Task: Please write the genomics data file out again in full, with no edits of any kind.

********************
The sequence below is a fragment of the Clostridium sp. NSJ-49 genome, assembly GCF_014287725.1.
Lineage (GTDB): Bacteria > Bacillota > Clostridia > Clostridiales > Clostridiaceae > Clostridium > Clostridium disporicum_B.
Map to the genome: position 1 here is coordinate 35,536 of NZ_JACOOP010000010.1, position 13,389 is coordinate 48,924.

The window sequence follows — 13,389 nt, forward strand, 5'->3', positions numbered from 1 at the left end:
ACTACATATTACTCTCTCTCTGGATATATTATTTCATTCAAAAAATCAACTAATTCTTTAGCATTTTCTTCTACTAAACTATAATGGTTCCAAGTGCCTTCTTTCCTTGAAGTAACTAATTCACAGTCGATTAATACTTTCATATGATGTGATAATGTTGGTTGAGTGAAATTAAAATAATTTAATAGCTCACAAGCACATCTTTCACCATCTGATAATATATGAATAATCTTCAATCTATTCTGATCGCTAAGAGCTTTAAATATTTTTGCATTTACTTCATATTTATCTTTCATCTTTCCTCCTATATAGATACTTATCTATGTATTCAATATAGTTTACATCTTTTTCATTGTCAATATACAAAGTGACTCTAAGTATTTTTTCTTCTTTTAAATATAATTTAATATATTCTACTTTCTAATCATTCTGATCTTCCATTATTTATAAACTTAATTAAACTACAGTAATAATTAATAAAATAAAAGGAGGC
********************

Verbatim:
The sequence below is a fragment of the Clostridium sp. NSJ-49 genome, assembly GCF_014287725.1.
Lineage (GTDB): Bacteria > Bacillota > Clostridia > Clostridiales > Clostridiaceae > Clostridium > Clostridium disporicum_B.
Map to the genome: position 1 here is coordinate 35,536 of NZ_JACOOP010000010.1, position 13,389 is coordinate 48,924.

The window sequence follows — 13,389 nt, forward strand, 5'->3', positions numbered from 1 at the left end:
ACTACATATTACTCTCTCTCTGGATATATTATTTCATTCAAAAAATCAACTAATTCTTTAGCATTTTCTTCTACTAAACTATAATGGTTCCAAGTGCCTTCTTTCCTTGAAGTAACTAATTCACAGTCGATTAATACTTTCATATGATGTGATAATGTTGGTTGAGTGAAATTAAAATAATTTAATAGCTCACAAGCACATCTTTCACCATCTGATAATATATGAATAATCTTCAATCTATTCTGATCGCTAAGAGCTTTAAATATTTTTGCATTTACTTCATATTTATCTTTCATCTTTCCTCCTATATAGATACTTATCTATGTATTCAATATAGTTTACATCTTTTTCATTGTCAATATACAAAGTGACTCTAAGTATTTTTTCTTCTTTTAAATATAATTTAATATATTCTACTTTCTAATCATTCTGATCTTCCATTATTTATAAACTTAATTAAACTACAGTAATAATTAATAAAATAAAAGGAGGC